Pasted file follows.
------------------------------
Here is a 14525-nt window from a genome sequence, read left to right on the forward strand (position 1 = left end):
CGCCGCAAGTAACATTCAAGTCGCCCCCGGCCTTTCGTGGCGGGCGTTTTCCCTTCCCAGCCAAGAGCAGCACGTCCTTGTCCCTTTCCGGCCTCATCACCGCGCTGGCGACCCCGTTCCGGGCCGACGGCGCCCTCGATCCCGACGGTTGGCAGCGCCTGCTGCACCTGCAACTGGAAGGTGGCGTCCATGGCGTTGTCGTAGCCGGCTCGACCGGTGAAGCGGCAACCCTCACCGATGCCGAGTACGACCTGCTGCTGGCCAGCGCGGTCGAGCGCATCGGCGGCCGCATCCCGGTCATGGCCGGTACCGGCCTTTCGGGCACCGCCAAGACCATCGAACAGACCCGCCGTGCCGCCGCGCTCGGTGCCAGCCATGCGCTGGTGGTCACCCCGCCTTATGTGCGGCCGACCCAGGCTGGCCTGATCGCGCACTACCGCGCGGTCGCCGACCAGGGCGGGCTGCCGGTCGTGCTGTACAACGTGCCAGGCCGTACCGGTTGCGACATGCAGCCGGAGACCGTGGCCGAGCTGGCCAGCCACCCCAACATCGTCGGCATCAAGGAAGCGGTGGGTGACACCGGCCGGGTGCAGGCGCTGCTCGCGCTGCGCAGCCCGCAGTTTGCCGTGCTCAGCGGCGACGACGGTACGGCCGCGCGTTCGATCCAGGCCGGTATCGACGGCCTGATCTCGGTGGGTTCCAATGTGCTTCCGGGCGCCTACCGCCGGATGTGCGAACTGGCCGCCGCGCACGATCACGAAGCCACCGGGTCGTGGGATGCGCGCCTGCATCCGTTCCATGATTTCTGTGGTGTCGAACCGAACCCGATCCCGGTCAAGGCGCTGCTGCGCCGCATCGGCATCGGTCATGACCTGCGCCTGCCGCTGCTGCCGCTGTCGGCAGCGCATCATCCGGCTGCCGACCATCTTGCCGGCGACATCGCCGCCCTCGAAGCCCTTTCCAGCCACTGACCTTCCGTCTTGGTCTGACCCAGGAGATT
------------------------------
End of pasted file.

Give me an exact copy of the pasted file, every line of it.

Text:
Here is a 14525-nt window from a genome sequence, read left to right on the forward strand (position 1 = left end):
CGCCGCAAGTAACATTCAAGTCGCCCCCGGCCTTTCGTGGCGGGCGTTTTCCCTTCCCAGCCAAGAGCAGCACGTCCTTGTCCCTTTCCGGCCTCATCACCGCGCTGGCGACCCCGTTCCGGGCCGACGGCGCCCTCGATCCCGACGGTTGGCAGCGCCTGCTGCACCTGCAACTGGAAGGTGGCGTCCATGGCGTTGTCGTAGCCGGCTCGACCGGTGAAGCGGCAACCCTCACCGATGCCGAGTACGACCTGCTGCTGGCCAGCGCGGTCGAGCGCATCGGCGGCCGCATCCCGGTCATGGCCGGTACCGGCCTTTCGGGCACCGCCAAGACCATCGAACAGACCCGCCGTGCCGCCGCGCTCGGTGCCAGCCATGCGCTGGTGGTCACCCCGCCTTATGTGCGGCCGACCCAGGCTGGCCTGATCGCGCACTACCGCGCGGTCGCCGACCAGGGCGGGCTGCCGGTCGTGCTGTACAACGTGCCAGGCCGTACCGGTTGCGACATGCAGCCGGAGACCGTGGCCGAGCTGGCCAGCCACCCCAACATCGTCGGCATCAAGGAAGCGGTGGGTGACACCGGCCGGGTGCAGGCGCTGCTCGCGCTGCGCAGCCCGCAGTTTGCCGTGCTCAGCGGCGACGACGGTACGGCCGCGCGTTCGATCCAGGCCGGTATCGACGGCCTGATCTCGGTGGGTTCCAATGTGCTTCCGGGCGCCTACCGCCGGATGTGCGAACTGGCCGCCGCGCACGATCACGAAGCCACCGGGTCGTGGGATGCGCGCCTGCATCCGTTCCATGATTTCTGTGGTGTCGAACCGAACCCGATCCCGGTCAAGGCGCTGCTGCGCCGCATCGGCATCGGTCATGACCTGCGCCTGCCGCTGCTGCCGCTGTCGGCAGCGCATCATCCGGCTGCCGACCATCTTGCCGGCGACATCGCCGCCCTCGAAGCCCTTTCCAGCCACTGACCTTCCGTCTTGGTCTGACCCAGGAGATT